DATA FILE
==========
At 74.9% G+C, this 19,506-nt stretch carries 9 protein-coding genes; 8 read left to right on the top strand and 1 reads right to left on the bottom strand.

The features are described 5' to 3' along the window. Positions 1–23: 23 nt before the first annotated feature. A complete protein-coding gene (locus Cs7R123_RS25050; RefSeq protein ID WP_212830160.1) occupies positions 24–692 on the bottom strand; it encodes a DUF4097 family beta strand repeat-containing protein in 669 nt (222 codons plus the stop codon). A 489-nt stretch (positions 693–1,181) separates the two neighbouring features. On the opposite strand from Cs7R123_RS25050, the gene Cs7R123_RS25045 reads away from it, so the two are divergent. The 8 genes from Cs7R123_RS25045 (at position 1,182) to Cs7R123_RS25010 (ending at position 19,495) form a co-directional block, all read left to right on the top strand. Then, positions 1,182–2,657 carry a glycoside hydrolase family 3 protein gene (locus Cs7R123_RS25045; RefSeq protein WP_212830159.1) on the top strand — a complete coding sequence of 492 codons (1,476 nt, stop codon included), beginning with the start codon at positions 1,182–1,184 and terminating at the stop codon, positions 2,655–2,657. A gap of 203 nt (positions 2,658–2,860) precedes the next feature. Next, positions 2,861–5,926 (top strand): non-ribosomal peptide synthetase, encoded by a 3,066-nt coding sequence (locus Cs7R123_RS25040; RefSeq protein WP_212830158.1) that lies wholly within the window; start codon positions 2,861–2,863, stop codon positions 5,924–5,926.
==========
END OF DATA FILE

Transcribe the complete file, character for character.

At 74.9% G+C, this 19,506-nt stretch carries 9 protein-coding genes; 8 read left to right on the top strand and 1 reads right to left on the bottom strand.

The features are described 5' to 3' along the window. Positions 1–23: 23 nt before the first annotated feature. A complete protein-coding gene (locus Cs7R123_RS25050; RefSeq protein ID WP_212830160.1) occupies positions 24–692 on the bottom strand; it encodes a DUF4097 family beta strand repeat-containing protein in 669 nt (222 codons plus the stop codon). A 489-nt stretch (positions 693–1,181) separates the two neighbouring features. On the opposite strand from Cs7R123_RS25050, the gene Cs7R123_RS25045 reads away from it, so the two are divergent. The 8 genes from Cs7R123_RS25045 (at position 1,182) to Cs7R123_RS25010 (ending at position 19,495) form a co-directional block, all read left to right on the top strand. Then, positions 1,182–2,657 carry a glycoside hydrolase family 3 protein gene (locus Cs7R123_RS25045; RefSeq protein WP_212830159.1) on the top strand — a complete coding sequence of 492 codons (1,476 nt, stop codon included), beginning with the start codon at positions 1,182–1,184 and terminating at the stop codon, positions 2,655–2,657. A gap of 203 nt (positions 2,658–2,860) precedes the next feature. Next, positions 2,861–5,926 (top strand): non-ribosomal peptide synthetase, encoded by a 3,066-nt coding sequence (locus Cs7R123_RS25040; RefSeq protein WP_212830158.1) that lies wholly within the window; start codon positions 2,861–2,863, stop codon positions 5,924–5,926.